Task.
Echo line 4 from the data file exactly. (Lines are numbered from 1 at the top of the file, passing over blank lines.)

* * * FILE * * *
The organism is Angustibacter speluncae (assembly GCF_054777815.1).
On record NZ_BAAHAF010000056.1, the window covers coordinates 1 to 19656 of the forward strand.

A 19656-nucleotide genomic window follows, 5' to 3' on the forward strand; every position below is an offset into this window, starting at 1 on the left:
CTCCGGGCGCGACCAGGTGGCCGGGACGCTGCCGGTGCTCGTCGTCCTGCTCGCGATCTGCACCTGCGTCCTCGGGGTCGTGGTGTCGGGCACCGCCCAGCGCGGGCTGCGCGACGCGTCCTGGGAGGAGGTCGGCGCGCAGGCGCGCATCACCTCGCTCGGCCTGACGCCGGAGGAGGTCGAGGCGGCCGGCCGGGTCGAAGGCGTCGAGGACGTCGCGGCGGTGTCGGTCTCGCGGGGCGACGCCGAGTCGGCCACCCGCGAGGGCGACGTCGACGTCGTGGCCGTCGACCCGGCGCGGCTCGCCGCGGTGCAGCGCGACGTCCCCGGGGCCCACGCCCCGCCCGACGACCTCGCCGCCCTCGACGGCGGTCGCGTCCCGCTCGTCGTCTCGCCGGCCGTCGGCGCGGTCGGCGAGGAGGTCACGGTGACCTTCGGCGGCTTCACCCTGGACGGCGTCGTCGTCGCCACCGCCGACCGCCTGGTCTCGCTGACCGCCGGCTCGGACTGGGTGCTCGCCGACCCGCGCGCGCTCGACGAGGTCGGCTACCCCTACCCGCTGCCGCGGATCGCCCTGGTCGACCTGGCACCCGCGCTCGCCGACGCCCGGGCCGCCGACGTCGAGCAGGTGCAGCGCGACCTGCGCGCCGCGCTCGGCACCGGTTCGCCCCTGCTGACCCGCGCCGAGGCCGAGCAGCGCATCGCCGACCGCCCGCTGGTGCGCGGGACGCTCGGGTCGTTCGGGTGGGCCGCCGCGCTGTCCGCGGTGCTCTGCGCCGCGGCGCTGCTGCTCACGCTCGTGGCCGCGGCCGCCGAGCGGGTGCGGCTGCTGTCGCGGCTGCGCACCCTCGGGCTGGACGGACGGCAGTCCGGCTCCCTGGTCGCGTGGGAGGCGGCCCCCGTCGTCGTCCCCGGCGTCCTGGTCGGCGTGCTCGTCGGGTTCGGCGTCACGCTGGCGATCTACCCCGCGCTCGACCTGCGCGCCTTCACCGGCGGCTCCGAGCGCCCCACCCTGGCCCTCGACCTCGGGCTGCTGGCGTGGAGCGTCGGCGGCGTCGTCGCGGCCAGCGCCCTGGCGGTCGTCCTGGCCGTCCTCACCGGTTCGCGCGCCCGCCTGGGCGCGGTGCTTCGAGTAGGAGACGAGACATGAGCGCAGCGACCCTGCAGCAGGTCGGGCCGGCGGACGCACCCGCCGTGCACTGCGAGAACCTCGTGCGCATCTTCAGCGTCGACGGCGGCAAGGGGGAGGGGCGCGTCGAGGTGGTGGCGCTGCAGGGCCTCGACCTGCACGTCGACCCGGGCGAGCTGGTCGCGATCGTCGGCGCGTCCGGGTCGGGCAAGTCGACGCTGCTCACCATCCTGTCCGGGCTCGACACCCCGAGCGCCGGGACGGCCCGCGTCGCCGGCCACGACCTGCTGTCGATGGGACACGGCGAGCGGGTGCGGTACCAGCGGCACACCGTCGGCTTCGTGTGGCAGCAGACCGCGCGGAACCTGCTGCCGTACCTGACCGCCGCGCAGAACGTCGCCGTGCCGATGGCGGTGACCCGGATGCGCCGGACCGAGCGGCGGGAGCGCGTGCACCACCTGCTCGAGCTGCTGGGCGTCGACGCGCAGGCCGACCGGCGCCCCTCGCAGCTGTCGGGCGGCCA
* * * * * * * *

CTCCGGGCGCGACCAGGTGGCCGGGACGCTGCCGGTGCTCGTCGTCCTGCTCGCGATCTGCACCTGCGTCCTCGGGGTCGTGGTGTCGGGCACCGCCCAGCGCGGGCTGCGCGACGCGTCCTGGGAGGAGGTCGGCGCGCAGGCGCGCATCACCTCGCTCGGCCTGACGCCGGAGGAGGTCGAGGCGGCCGGCCGGGTCGAAGGCGTCGAGGACGTCGCGGCGGTGTCGGTCTCGCGGGGCGACGCCGAGTCGGCCACCCGCGAGGGCGACGTCGACGTCGTGGCCGTCGACCCGGCGCGGCTCGCCGCGGTGCAGCGCGACGTCCCCGGGGCCCACGCCCCGCCCGACGACCTCGCCGCCCTCGACGGCGGTCGCGTCCCGCTCGTCGTCTCGCCGGCCGTCGGCGCGGTCGGCGAGGAGGTCACGGTGACCTTCGGCGGCTTCACCCTGGACGGCGTCGTCGTCGCCACCGCCGACCGCCTGGTCTCGCTGACCGCCGGCTCGGACTGGGTGCTCGCCGACCCGCGCGCGCTCGACGAGGTCGGCTACCCCTACCCGCTGCCGCGGATCGCCCTGGTCGACCTGGCACCCGCGCTCGCCGACGCCCGGGCCGCCGACGTCGAGCAGGTGCAGCGCGACCTGCGCGCCGCGCTCGGCACCGGTTCGCCCCTGCTGACCCGCGCCGAGGCCGAGCAGCGCATCGCCGACCGCCCGCTGGTGCGCGGGACGCTCGGGTCGTTCGGGTGGGCCGCCGCGCTGTCCGCGGTGCTCTGCGCCGCGGCGCTGCTGCTCACGCTCGTGGCCGCGGCCGCCGAGCGGGTGCGGCTGCTGTCGCGGCTGCGCACCCTCGGGCTGGACGGACGGCAGTCCGGCTCCCTGGTCGCGTGGGAGGCGGCCCCCGTCGTCGTCCCCGGCGTCCTGGTCGGCGTGCTCGTCGGGTTCGGCGTCACGCTGGCGATCTACCCCGCGCTCGACCTGCGCGCCTTCACCGGCGGCTCCGAGCGCCCCACCCTGGCCCTCGACCTCGGGCTGCTGGCGTGGAGCGTCGGCGGCGTCGTCGCGGCCAGCGCCCTGGCGGTCGTCCTGGCCGTCCTCACCGGTTCGCGCGCCCGCCTGGGCGCGGTGCTTCGAGTAGGAGACGAGACATGAGCGCAGCGACCCTGCAGCAGGTCGGGCCGGCGGACGCACCCGCCGTGCACTGCGAGAACCTCGTGCGCATCTTCAGCGTCGACGGCGGCAAGGGGGAGGGGCGCGTCGAGGTGGTGGCGCTGCAGGGCCTCGACCTGCACGTCGACCCGGGCGAGCTGGTCGCGATCGTCGGCGCGTCCGGGTCGGGCAAGTCGACGCTGCTCACCATCCTGTCCGGGCTCGACACCCCGAGCGCCGGGACGGCCCGCGTCGCCGGCCACGACCTGCTGTCGATGGGACACGGCGAGCGGGTGCGGTACCAGCGGCACACCGTCGGCTTCGTGTGGCAGCAGACCGCGCGGAACCTGCTGCCGTACCTGACCGCCGCGCAGAACGTCGCCGTGCCGATGGCGGTGACCCGGATGCGCCGGACCGAGCGGCGGGAGCGCGTGCACCACCTGCTCGAGCTGCTGGGCGTCGACGCGCAGGCCGACCGGCGCCCCTCGCAGCTGTCGGGCGGCCA